Freedom finally arrives today for some African slaves, including many Baptists, of Port Royal, South Carolina. Following a four-day coastal siege held in check by stormy weather, a Union Navy fleet accompanied by soldiers overwhelms the meager Confederate defense, sending Confederate soldiers and white civilians fleeing inland and/or northward to Charleston. The “Day of the Big Gun Shoot,” as it becomes known by now-freed blacks in the vicinity, marks the beginning of a Union advance along South Carolina’s coast. Within weeks, Beaufort, the rest of Hilton Head, St. Helena, Ladys, and several other nearby islands fall to Union forces.
Not all Port Royal slaves, however, are emancipated. Some flee with their owners, afraid to defy the will of white masters. Some who refuse orders from their owners are killed. Yet many are emancipated and in the remaining years of the war live as freeman working the plantations of their former owners, their freedom guarded diligently by Union troops.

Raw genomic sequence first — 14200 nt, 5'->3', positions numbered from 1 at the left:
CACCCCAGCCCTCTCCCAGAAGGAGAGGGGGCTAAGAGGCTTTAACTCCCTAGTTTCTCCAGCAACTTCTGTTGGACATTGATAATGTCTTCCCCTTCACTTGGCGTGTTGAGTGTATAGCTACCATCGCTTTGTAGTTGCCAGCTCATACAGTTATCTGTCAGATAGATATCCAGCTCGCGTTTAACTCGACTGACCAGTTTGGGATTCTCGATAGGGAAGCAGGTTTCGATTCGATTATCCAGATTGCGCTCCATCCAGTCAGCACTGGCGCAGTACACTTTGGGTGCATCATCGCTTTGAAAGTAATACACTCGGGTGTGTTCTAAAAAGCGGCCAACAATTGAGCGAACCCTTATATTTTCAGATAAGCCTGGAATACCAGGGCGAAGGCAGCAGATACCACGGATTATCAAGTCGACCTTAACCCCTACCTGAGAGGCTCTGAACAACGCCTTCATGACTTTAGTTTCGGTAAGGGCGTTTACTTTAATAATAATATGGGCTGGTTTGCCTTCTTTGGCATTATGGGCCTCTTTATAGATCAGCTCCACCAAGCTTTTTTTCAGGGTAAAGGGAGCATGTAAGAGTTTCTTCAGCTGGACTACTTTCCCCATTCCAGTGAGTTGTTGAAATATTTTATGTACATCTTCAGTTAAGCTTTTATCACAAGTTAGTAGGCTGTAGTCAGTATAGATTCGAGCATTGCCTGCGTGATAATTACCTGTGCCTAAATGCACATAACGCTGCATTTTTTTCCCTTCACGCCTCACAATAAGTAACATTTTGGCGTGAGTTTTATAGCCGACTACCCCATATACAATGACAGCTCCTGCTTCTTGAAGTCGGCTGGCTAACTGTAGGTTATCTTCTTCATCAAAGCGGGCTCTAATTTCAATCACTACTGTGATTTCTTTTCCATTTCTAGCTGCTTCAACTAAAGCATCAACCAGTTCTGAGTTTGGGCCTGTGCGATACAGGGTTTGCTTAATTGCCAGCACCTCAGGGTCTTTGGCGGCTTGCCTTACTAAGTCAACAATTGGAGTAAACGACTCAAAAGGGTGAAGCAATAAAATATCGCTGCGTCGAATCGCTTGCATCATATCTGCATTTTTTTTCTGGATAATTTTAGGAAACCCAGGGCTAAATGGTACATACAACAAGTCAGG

With emancipation comes freedom of worship, and many black Baptists along the South Carolina coast enjoy the newfound opportunity to preach and worship apart from the supervision of whites. In the years following the war, black Baptist congregations along both the South Carolina and Georgia coasts evidence some of the most vibrant expressions of black faith in the post-war South.
Sources: “South Carolina Civil War Sesquicentennial Chronology of Emancipation” (link)